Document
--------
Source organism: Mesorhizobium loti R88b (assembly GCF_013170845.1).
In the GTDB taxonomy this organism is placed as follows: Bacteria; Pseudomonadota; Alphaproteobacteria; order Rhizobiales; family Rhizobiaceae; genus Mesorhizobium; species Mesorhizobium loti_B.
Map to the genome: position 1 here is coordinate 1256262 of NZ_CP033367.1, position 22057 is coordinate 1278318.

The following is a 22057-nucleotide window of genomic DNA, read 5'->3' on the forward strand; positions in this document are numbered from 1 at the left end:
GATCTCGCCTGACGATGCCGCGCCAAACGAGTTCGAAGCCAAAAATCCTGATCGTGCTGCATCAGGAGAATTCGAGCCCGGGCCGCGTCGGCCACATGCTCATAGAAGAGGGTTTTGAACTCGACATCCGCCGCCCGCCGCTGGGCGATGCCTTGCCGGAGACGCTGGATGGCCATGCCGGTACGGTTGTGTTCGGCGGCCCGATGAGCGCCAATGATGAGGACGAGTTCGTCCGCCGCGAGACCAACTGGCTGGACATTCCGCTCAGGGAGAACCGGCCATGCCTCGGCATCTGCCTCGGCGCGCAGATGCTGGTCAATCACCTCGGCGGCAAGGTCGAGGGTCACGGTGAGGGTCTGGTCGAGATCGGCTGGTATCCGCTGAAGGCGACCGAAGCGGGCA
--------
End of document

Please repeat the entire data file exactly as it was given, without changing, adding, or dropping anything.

Source organism: Mesorhizobium loti R88b (assembly GCF_013170845.1).
In the GTDB taxonomy this organism is placed as follows: Bacteria; Pseudomonadota; Alphaproteobacteria; order Rhizobiales; family Rhizobiaceae; genus Mesorhizobium; species Mesorhizobium loti_B.
Map to the genome: position 1 here is coordinate 1256262 of NZ_CP033367.1, position 22057 is coordinate 1278318.

The following is a 22057-nucleotide window of genomic DNA, read 5'->3' on the forward strand; positions in this document are numbered from 1 at the left end:
GATCTCGCCTGACGATGCCGCGCCAAACGAGTTCGAAGCCAAAAATCCTGATCGTGCTGCATCAGGAGAATTCGAGCCCGGGCCGCGTCGGCCACATGCTCATAGAAGAGGGTTTTGAACTCGACATCCGCCGCCCGCCGCTGGGCGATGCCTTGCCGGAGACGCTGGATGGCCATGCCGGTACGGTTGTGTTCGGCGGCCCGATGAGCGCCAATGATGAGGACGAGTTCGTCCGCCGCGAGACCAACTGGCTGGACATTCCGCTCAGGGAGAACCGGCCATGCCTCGGCATCTGCCTCGGCGCGCAGATGCTGGTCAATCACCTCGGCGGCAAGGTCGAGGGTCACGGTGAGGGTCTGGTCGAGATCGGCTGGTATCCGCTGAAGGCGACCGAAGCGGGCA